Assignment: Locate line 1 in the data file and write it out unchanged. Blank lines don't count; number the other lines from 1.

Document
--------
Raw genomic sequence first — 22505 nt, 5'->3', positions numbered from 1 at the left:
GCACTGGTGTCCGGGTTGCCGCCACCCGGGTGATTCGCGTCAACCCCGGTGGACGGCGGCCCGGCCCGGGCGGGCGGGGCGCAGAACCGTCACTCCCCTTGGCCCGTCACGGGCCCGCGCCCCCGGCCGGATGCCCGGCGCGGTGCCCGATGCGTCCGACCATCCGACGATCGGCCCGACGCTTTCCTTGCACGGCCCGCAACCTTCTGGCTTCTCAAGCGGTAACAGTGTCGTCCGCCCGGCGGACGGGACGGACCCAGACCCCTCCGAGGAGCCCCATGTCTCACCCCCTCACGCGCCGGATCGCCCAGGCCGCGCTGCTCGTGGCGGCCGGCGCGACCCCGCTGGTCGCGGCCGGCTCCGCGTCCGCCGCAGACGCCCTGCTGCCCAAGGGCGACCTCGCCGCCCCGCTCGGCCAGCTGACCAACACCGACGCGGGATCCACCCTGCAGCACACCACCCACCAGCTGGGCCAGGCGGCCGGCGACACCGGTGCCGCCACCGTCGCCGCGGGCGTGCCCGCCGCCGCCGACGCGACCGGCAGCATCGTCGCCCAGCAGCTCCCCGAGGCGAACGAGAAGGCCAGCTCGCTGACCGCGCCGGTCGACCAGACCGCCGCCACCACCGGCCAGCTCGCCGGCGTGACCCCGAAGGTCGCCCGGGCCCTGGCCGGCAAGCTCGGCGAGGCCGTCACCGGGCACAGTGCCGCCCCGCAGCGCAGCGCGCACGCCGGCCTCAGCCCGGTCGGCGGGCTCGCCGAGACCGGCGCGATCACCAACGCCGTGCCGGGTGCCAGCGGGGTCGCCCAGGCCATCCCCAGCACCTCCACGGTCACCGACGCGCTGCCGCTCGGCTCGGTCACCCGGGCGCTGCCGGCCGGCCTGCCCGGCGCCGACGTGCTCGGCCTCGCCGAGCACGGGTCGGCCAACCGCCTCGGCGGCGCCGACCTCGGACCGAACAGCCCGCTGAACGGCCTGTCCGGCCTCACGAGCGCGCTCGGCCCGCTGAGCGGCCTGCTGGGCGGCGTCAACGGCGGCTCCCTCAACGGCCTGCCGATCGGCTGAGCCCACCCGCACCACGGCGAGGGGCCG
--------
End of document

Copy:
Raw genomic sequence first — 22505 nt, 5'->3', positions numbered from 1 at the left: